Jeff Beck: biography
The English musician Jeff Beck is known as one of the three guitarists of the Yardbirds band, as well as the lead singer of his own band called Beck, Bogert & Appice. Seven-time Grammy winner, he is listed the fifth on the Rolling Stone's 100 Greatest Guitarists of All Time. He received The Ivor Novello Award for outstanding contribution to British music and has been inducted into the Rock and Roll Hall of Fame twice: as a member of The Yardbirds (1992) and as a solo artist (2009).
Childhood and youth
Geoffrey Arnold Beck was born on June 24, 1944, in Wallington, England to Arnold and Ethel Beck. In his childhood, the musician attended Sutton Manor School and sang in a church choir, and then enrolled at one of the best educational institutions for boys in the London burrow. The gifted teenager was interested in art and from the age of six dreamed of performing on stage.
Hearing the song "How High the Moon" on the radio performed by the American guitarist Les Paul, Jeff fell in love with the sound of electric guitar and decided that it was this instrument that he wanted to play. To achieve his goal, Beck borrowed an acoustic guitar from his friend, at the same time learning to play the piano, cello, and drums. Then the young man tried to build his own guitar, using cigar boxes for the body, and a wooden pole from the fence for the neck.
The next steps in the biography of Jeff were studying at Wimbledon College of Art, majoring in painting and decorating, and participation in the student bands Screaming Lord Sutch and The Savages.
After receiving a degree, the young man worked as a car paint-sprayer and a groundsman on a golf course. This lasted till his sister Annetta introduced Beck to Jimmy Page, who opened the music world for the aspiring guitarist.
In 1963, Jeff was introduced to Ian Stewart, a member of The Rolling Stones. With his help, the young guitarist founded his own band Nightshift, recorded two songs on Piccadilly studio and started performing on the stage of one of London's nightclubs. At the same time, Beck briefly joined the band Rumbles, and honed his guitar playing skills, performing songs by Gene Vincent and Buddy Holly.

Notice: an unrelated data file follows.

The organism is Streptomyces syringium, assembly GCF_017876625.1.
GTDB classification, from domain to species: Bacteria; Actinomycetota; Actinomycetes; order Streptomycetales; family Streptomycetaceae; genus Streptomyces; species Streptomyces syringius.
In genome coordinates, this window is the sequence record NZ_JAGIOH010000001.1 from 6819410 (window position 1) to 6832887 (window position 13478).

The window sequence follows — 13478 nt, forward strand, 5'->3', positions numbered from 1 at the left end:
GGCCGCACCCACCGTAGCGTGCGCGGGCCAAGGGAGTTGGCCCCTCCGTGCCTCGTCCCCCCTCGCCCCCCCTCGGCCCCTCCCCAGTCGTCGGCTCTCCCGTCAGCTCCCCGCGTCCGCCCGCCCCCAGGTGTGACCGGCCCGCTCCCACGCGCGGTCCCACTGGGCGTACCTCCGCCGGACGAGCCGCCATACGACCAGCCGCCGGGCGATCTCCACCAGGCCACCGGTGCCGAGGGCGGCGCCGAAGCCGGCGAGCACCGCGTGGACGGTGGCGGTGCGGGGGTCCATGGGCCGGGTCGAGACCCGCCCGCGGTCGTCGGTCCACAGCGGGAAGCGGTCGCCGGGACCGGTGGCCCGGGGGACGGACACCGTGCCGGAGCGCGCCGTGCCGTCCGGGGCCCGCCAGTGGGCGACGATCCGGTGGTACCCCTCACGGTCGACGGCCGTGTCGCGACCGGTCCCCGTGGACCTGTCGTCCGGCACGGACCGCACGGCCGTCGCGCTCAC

The beginning of a serious musical career was Jeff's joining the Chiswick band Tridents. The young guitarist liked the band for their blues melodies and compositions in R&B genre, and for a year, he successfully performed with concerts in London clubs and restaurants. At the same time, Beck had a part-time job as a session musician of The Fitz and Startz and recorded "Parlophone" and "I'm Not Running Away" singles together with them.
In March 1965, Jeff replaced Eric Clapton in the popular band the Yardbirds and set himself to work on the Roger the Engineer album. Even though his predecessor recorded the majority of the songs for For Your Love album in 1965, the guitarist's photo appeared on the cover of the American release and this work became part of the official biography of Beck.
In 1966, Jeff shared the duties of lead guitarist with his old friend Jimmy Page, whose main instrument was a bass guitar. The existence of this tandem is evidenced by the video clip used by the cult director Michelangelo Antonioni in the Italian-British feature film Blowup. Later Page finally replaced Beck, who was kicked out of the Yardbirds for his bad character and systematic absenteeism on the rehearsals.
Left without a band, Jeff recorded the song "Beck's Bolero" together with his former colleagues, and released two solo hit songs, "Hi Ho Silver Lining" and "Tallyman."
Then the man founded his own band called Jeff Beck Group, which included the bass player Terence "Jet" Harris, singer Rod Stewart, rhythm-guitarist Ronald David «Ronnie» Wood, the piano player Nicholas «Nicky» Christian Hopkins and drummer Micky Waller. The band released two commercially successful albums and after several incidents during their tour, it fell apart in 1969. After that Beck was offered a guitarist position in Pink Floyd and was also invited to Rolling Stones, but the musician preferred the A.N.Other project and recorded four songs for it.
In late 1969, Jeff's career was cut short after a car accident in which the guitarist suffered severe head injuries. After being discharged from the hospital, the musician teamed up with drummer Cozy Powell and producer Mickie Most and founded The Jeff Beck Group.